Judy Cartwright writes the Community Watchdog column
Must be the season of the sump:
Long Islanders have been asking Watchdog for help with neighborhood sumps, the recharge basins that collect storm runoff. The complaint: Many sumps have been ignored.
"I am writing to you as a last resort," wrote William J. Appel of Massapequa. "The county sump behind my house is in desperate need of clearing."
Until two years ago, he said, the county would clear the growth around the sump, which abuts the neighborhood's backyards, each year, usually in late April or early May. But "they haven't come in two years now and some of the plants and trees are at least 8 feet tall" and growing over fences into yards, he wrote. He wants the surrounding growth, on a stretch about 3 to 4 feet wide, to be contained so it doesn't encroach over backyard fences.
Watchdog was curious if the county's almost 1,000 sumps were a victim of budget constraints. The spokesman for the county Department of Public Works, Michael Martino, said that's not the case. "We are operating on the same schedule," he said.
So it's not clear why the sump in question, near Sunrise Mall, hasn't undergone the annual cleanup that neighbors had come to expect. Martino offered this statement: "The DPW maintains county sumps on a daily basis throughout the year. This time of year with rains and humidity the sump areas become overgrown faster than the county workforce can maintain."
During a recent Watchdog visit, Appel said he had cut back some of the flora that had reached over his 6-foot stockade fence. Some plants across the fence that he said hadn't reached the top of the structure last year were several feet taller. And he fears that if growth isn't kept in check, the roots will extend under the fencing, foiling years of labor spent turning the backyard into an oasis.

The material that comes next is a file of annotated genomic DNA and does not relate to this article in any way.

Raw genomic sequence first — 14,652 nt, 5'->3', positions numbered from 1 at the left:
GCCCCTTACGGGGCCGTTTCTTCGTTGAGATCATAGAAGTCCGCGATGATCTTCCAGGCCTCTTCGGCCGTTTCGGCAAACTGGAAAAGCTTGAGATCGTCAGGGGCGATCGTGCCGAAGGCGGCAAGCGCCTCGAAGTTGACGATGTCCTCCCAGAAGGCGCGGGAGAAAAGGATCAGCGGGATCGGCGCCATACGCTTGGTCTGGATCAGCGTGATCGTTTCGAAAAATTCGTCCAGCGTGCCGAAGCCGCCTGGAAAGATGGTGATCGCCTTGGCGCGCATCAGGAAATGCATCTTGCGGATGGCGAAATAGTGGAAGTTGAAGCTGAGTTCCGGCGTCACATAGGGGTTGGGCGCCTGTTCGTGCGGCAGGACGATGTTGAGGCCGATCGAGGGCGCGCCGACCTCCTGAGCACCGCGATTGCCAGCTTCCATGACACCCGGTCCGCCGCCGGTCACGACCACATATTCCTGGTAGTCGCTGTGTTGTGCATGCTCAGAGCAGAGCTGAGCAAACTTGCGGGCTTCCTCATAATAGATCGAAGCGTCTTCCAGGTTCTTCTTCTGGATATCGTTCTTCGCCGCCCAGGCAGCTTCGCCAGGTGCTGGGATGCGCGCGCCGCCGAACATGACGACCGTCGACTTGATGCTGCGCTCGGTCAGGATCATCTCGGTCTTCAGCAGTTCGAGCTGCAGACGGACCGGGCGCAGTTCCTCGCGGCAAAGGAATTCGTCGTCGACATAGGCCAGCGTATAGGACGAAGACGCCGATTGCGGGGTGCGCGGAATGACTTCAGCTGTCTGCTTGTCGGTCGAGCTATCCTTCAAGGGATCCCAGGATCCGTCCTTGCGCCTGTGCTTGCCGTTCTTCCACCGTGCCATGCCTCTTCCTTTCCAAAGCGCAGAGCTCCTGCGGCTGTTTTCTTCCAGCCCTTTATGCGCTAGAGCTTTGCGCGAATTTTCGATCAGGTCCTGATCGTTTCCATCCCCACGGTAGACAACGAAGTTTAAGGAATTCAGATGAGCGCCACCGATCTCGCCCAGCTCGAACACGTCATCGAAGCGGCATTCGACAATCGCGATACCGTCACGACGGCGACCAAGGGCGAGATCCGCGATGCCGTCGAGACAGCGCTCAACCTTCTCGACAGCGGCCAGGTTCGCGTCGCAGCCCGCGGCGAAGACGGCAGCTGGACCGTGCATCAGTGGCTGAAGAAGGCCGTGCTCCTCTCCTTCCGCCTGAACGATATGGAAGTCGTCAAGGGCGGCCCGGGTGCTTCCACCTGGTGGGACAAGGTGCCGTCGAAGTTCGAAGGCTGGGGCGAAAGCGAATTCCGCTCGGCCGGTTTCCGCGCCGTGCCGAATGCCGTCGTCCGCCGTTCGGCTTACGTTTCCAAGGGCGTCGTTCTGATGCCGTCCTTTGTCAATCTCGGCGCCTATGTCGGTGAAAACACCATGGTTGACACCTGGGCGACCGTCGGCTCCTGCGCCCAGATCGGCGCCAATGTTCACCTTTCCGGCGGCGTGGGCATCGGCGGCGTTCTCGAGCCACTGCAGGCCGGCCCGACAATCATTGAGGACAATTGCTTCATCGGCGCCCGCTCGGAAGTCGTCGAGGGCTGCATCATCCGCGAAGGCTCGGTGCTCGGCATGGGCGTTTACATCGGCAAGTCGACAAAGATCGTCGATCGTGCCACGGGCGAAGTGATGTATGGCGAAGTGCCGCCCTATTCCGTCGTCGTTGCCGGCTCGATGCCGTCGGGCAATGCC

Appel said he's willing to do the work himself next year, before spring growth emerges. The chore would be a challenge, as the sump is surrounded by a fence topped with rusted barbed wire.
We're hoping his effort won't be necessary. Martino said the DPW's highway department "will respond as possible" to reports of such overgrowth.
A town employee said the highway department plans to cut back surrounding trees and scrape out the basin, a job that isn't done often but can help drainage in old sumps. Simpson called Watchdog last week to say the work had begun.
The town does remove garbage and debris that winds up in sumps, the employee said, and cuts back growth on the perimeter in response to residents' requests.
-- JUDY CARTWRIGHT
Speeding on Old Dock Road
Old Dock Road, take two:
In February, we featured Kings Park resident Patricia Magnan's concerns about speeding on Old Dock Road, which she called "especially horrific in summer." The road leads to a town beach and boat launch.
At the time, Suffolk County police's Fourth Precinct told us that it would boost patrols in the spring and summer as well as deploy a digital speed machine to alert drivers going faster than they should; the road has a 30-mph speed limit.
But Magnan wasn't satisfied. She called us again to propose adding speed-limit signs to Old Dock Road north of Sunken Meadow Road, the roughly 2,000-foot stretch that leads to Smithtown Bay. The section of road didn't have a single speed-limit sign, Magnan said.
So we contacted the Town of Smithtown, which then opened a case review to determine if new signs were warranted. Today, new signs are in place.
"We went out there, surveyed it, and had the work completed by June 5," town traffic engineer Tony Cannone said. "The work was an additional couple of speed-limit signs and we also replaced a couple of other signs in need of repair."
Cannone added: "As of this date, we have the adequate number of speed-limit signs on Old Dock Road in the area where they were requested."
Town of Smithtown residents with traffic safety concerns involving town roads can contact the town's traffic safety department at 631-360-7635.
-- MICHAEL R. EBERT